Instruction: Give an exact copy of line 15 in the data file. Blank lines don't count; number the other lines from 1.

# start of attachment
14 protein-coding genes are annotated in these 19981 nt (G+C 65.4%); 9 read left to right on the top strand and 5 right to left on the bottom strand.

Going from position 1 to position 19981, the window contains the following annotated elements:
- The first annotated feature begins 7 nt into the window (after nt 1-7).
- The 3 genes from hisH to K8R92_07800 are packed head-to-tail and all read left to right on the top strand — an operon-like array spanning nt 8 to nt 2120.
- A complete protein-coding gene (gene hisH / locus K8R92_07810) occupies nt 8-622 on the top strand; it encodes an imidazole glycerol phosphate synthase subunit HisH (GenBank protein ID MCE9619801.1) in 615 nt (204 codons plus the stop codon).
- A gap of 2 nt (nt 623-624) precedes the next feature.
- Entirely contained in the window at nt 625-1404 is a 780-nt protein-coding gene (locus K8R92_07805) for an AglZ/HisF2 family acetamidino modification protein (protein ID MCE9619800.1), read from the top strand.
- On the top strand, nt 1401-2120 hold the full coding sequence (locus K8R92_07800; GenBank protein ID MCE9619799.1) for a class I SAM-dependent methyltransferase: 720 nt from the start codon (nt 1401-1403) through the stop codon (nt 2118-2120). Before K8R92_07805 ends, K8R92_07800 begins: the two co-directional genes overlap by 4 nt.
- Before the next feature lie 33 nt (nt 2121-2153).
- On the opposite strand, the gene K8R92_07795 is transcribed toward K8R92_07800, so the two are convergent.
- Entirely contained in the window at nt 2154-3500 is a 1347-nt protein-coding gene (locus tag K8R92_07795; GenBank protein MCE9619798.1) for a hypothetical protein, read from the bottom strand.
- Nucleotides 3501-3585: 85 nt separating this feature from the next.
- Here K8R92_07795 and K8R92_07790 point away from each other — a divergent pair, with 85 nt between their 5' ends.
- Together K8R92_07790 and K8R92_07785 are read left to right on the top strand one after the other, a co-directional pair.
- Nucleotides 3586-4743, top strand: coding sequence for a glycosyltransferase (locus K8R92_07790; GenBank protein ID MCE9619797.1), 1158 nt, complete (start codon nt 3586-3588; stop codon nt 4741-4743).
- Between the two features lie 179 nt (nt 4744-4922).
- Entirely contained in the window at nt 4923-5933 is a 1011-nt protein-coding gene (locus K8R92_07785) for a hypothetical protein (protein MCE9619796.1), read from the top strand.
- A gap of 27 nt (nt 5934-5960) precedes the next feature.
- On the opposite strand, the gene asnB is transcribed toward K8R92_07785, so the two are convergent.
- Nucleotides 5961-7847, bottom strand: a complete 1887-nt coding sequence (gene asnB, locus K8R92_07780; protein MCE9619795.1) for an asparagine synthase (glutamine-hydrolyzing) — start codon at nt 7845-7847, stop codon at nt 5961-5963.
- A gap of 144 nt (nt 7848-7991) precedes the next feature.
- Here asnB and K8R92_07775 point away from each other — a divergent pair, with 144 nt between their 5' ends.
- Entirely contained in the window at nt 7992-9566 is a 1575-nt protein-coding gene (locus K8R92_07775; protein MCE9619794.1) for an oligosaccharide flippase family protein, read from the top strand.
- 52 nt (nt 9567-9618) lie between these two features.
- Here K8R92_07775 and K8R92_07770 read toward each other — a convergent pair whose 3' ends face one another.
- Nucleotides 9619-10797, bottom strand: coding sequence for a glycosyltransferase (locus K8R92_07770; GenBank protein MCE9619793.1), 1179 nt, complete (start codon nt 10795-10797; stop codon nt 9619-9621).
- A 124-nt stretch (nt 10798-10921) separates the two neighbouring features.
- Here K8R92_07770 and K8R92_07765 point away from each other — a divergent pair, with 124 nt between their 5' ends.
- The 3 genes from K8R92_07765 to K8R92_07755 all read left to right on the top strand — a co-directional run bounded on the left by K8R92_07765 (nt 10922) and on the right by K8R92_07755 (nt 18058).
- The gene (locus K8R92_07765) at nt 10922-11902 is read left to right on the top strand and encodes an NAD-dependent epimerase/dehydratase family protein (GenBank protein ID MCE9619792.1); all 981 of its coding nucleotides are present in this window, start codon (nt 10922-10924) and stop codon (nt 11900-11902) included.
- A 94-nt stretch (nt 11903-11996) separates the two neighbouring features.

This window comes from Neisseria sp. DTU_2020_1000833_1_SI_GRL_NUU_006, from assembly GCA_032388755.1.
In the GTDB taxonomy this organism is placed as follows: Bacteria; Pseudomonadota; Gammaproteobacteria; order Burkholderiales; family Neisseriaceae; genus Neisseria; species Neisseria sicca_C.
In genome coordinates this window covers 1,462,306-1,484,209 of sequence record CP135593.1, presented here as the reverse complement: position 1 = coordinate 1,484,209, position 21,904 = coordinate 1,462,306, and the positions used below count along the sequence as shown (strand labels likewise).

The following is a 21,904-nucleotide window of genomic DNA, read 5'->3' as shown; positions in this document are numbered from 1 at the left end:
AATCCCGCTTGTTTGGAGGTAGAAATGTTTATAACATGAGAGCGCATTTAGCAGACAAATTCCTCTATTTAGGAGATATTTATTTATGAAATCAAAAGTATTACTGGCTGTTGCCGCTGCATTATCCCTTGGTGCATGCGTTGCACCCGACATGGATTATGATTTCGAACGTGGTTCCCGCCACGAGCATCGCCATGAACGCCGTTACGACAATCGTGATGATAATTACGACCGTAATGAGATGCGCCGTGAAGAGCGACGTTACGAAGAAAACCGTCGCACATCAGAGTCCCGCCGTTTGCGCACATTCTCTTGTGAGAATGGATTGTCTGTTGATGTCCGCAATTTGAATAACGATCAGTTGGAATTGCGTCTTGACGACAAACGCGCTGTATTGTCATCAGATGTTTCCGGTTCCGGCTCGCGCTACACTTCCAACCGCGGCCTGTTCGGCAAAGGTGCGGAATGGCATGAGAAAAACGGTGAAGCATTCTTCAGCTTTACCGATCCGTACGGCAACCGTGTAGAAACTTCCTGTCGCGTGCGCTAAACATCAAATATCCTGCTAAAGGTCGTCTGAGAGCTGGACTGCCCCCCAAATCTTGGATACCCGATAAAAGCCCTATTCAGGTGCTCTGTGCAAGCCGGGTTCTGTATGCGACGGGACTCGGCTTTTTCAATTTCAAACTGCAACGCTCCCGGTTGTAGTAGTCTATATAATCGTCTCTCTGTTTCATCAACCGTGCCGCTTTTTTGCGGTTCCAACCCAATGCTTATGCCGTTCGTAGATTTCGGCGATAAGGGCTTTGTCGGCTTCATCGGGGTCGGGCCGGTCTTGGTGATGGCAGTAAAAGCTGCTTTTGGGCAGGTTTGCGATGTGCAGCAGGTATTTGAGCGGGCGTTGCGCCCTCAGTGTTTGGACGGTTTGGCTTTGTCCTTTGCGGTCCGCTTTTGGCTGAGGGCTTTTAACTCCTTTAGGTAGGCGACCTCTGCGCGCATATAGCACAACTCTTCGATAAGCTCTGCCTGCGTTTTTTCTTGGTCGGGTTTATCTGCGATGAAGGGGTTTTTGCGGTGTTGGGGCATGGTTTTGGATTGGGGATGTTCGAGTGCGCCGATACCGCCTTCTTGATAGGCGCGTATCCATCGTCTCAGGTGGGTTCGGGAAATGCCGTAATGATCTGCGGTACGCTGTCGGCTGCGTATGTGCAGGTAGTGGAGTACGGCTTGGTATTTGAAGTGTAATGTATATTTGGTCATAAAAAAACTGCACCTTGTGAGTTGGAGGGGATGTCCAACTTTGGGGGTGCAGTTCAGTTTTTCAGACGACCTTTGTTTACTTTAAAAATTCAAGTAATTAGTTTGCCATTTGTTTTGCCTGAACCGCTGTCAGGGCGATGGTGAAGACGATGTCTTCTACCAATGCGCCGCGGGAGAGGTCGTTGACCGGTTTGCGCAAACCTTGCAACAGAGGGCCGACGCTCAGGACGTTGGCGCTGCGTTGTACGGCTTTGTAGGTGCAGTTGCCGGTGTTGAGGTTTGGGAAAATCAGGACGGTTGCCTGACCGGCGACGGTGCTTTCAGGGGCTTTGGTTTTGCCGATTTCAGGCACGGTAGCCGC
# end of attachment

- Nucleotides 3586-4743, top strand: coding sequence for a glycosyltransferase (locus K8R92_07790; GenBank protein ID MCE9619797.1), 1158 nt, complete (start codon nt 3586-3588; stop codon nt 4741-4743).